- Coronavirus update: Florida’s health officials shared data on Tuesday which shows that 54 hospital ICUs across the state have hit capacity with coronavirus cases.
- As of July 7th, 83% of the 6,010 ICU beds in the state of Florida are occupied.
- Florida Governor Ron DeSantis is telling residents that it is safe to go to the hospital if they are sick, but before long, there might not be any ICU beds left.
Late last week, we reported on a troubling trend taking place in Texas as hundreds of children and staff members at daycare centers across the state had tested positive for the novel coronavirus. It was the latest sign that the spread of the virus has gotten completely out of control in Texas, but now Florida appears to be attempting to one-up Texas with even more frightening news. According to Reuters, more than 50 hospitals in Florida are reporting that their intensive care units (ICUs) have hit capacity as of Tuesday, June 7th as the infection rate continues to spike.
Florida’s Agency for Health Care Administration published data on Tuesday which shows that 54 hospital ICUs are full in 25 of Florida’s 67 counties. 30 additional hospitals reported that their ICUs were at least 90% full. In all, just 17% of the 6,010 adult ICU beds in the state of Florida are empty, down from 20% over the weekend.
“Hospitals are safe and Floridians in need of treatment shouldn’t avoid seeking care,” Governor Ron DeSantis said on Twitter this Monday. According to Governor DeSantis, excess mortality that wasn’t associated with COVID-19 was on the rise in recent weeks because “people were fearful of going to the hospital and didn’t seek treatment for other life-threatening conditions,” and he is now urging everyone to go to the hospital if they feel it is necessary. That’s good advice, but even if hospitals are safe, they might not have an ICU bed for you when you arrive.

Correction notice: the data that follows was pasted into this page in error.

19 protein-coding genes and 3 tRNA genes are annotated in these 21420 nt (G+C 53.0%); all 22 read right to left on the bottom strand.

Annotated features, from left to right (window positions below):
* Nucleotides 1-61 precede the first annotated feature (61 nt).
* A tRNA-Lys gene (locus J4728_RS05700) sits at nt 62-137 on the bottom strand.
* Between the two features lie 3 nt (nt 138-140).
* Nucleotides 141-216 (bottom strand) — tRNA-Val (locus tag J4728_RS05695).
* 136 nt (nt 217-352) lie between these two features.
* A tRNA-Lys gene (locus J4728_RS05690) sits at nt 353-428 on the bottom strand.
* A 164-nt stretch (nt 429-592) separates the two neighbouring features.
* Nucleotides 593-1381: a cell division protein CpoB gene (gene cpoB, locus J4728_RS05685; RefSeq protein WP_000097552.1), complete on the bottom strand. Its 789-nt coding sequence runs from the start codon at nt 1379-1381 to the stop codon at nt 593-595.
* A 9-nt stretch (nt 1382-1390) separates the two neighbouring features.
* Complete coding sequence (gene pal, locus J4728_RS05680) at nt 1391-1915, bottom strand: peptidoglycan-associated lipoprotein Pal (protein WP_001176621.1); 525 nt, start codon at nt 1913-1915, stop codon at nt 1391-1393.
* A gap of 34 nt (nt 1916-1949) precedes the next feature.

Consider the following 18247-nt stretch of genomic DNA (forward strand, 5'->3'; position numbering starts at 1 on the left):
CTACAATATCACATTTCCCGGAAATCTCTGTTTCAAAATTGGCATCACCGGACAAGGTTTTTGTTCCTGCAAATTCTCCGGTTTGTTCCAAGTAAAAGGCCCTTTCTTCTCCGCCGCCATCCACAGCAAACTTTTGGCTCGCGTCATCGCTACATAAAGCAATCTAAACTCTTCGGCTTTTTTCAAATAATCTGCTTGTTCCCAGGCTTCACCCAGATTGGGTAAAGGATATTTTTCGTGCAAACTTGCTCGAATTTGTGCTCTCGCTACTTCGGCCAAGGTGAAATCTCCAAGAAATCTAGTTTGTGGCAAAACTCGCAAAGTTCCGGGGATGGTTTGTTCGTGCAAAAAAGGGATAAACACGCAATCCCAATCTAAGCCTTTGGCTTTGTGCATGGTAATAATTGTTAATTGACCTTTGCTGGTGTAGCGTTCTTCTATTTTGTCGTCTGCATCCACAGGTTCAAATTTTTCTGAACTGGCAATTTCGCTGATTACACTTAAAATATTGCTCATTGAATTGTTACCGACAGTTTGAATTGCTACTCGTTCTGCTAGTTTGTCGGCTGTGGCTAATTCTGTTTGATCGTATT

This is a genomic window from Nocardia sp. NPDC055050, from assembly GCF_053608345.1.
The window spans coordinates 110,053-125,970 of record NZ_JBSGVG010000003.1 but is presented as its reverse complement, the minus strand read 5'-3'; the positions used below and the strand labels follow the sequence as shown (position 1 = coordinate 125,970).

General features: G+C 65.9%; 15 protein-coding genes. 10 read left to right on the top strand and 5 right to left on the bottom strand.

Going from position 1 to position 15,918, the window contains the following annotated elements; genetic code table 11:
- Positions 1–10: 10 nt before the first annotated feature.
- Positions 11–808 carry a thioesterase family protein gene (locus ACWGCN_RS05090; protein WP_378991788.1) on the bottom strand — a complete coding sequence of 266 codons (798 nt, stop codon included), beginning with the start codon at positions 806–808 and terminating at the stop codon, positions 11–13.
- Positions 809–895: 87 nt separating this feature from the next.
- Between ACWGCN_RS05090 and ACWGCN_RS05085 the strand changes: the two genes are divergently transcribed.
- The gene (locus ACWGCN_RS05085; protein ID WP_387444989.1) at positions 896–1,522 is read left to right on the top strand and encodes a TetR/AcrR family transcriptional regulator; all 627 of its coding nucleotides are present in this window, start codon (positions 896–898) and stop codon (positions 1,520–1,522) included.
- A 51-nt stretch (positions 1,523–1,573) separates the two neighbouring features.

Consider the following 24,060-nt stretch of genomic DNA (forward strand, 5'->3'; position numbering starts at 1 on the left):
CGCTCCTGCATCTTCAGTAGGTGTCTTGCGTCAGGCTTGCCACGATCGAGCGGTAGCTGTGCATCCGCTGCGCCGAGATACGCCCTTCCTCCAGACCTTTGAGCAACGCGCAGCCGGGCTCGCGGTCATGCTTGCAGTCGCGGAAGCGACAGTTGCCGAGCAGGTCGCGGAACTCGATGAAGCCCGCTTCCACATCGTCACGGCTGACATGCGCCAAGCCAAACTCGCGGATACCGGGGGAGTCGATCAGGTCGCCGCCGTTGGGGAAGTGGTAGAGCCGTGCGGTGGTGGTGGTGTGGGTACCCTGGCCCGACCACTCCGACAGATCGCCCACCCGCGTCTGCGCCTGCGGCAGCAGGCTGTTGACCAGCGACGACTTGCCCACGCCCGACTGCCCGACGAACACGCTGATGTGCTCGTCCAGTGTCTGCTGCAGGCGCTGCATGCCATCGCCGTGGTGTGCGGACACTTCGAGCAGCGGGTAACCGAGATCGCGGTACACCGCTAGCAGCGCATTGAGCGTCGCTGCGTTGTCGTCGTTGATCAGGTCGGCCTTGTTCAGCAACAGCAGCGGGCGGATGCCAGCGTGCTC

DeSantis also noted that the average age of infected individuals has dropped precipitously from the early days of the pandemic, which may explain why the state’s fatality rate has remained so low. On July 4th, Florida reported a record 11,458 cases, but just 18 deaths. Meanwhile, when New York reached its peak of over 12,000 cases in April, over 800 deaths were being reported on a daily basis. Younger patients are more likely to survive, based on the data we have so far, but the number of COVID-19 deaths per day in Florida has been steadily ticking up for weeks.
THINK LIKE AN EPIDEMIOLOGIST: why are COVID deaths *still* not going up 3 weeks after case counts started increasing? There are many possible explanations, but one I haven’t seen mentioned is the impact of widespread testing on *early detection*.
A #tweetorial on LEAD TIME BIAS.
— Dr Ellie Murray (@EpiEllie) July 7, 2020
Furthermore, because testing has ramped up so much over the past three months, cases are being detected earlier than they were in March or April. It can take up to two weeks to start exhibiting symptoms, and even longer before a trip to the hospital might seem like a necessary step. As a result, the death rate is going to lag behind the infection rate, but if ICUs continue to fill up, Florida could soon find itself in the same position New York struggled to work its way out of in April. As a result, some local officials have already started to roll back their reopening plans, including Miami-Dade County Mayor Carlos A. Giménez, who closed restaurants on Monday.